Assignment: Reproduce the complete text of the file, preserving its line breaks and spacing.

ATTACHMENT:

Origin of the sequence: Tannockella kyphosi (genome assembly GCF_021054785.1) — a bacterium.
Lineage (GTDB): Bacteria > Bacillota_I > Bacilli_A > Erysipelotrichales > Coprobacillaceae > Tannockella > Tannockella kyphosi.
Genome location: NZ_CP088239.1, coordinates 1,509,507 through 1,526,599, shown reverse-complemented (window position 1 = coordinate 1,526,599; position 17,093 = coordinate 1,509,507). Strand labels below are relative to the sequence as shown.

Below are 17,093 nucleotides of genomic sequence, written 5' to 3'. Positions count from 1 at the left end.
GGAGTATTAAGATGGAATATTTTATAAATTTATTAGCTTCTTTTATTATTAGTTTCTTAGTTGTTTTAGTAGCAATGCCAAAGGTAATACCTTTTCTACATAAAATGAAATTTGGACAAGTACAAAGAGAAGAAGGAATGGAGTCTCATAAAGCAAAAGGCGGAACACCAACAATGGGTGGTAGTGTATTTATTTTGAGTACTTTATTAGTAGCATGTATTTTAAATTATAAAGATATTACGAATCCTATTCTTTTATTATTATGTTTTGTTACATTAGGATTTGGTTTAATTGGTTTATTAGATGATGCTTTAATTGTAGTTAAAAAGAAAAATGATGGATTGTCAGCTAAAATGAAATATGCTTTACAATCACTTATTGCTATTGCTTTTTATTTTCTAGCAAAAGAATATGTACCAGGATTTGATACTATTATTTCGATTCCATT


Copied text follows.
Origin of the sequence: Tannockella kyphosi (genome assembly GCF_021054785.1) — a bacterium.
Lineage (GTDB): Bacteria > Bacillota_I > Bacilli_A > Erysipelotrichales > Coprobacillaceae > Tannockella > Tannockella kyphosi.
Genome location: NZ_CP088239.1, coordinates 1,509,507 through 1,526,599, shown reverse-complemented (window position 1 = coordinate 1,526,599; position 17,093 = coordinate 1,509,507). Strand labels below are relative to the sequence as shown.

Below are 17,093 nucleotides of genomic sequence, written 5' to 3'. Positions count from 1 at the left end.
GGAGTATTAAGATGGAATATTTTATAAATTTATTAGCTTCTTTTATTATTAGTTTCTTAGTTGTTTTAGTAGCAATGCCAAAGGTAATACCTTTTCTACATAAAATGAAATTTGGACAAGTACAAAGAGAAGAAGGAATGGAGTCTCATAAAGCAAAAGGCGGAACACCAACAATGGGTGGTAGTGTATTTATTTTGAGTACTTTATTAGTAGCATGTATTTTAAATTATAAAGATATTACGAATCCTATTCTTTTATTATTATGTTTTGTTACATTAGGATTTGGTTTAATTGGTTTATTAGATGATGCTTTAATTGTAGTTAAAAAGAAAAATGATGGATTGTCAGCTAAAATGAAATATGCTTTACAATCACTTATTGCTATTGCTTTTTATTTTCTAGCAAAAGAATATGTACCAGGATTTGATACTATTATTTCGATTCCATT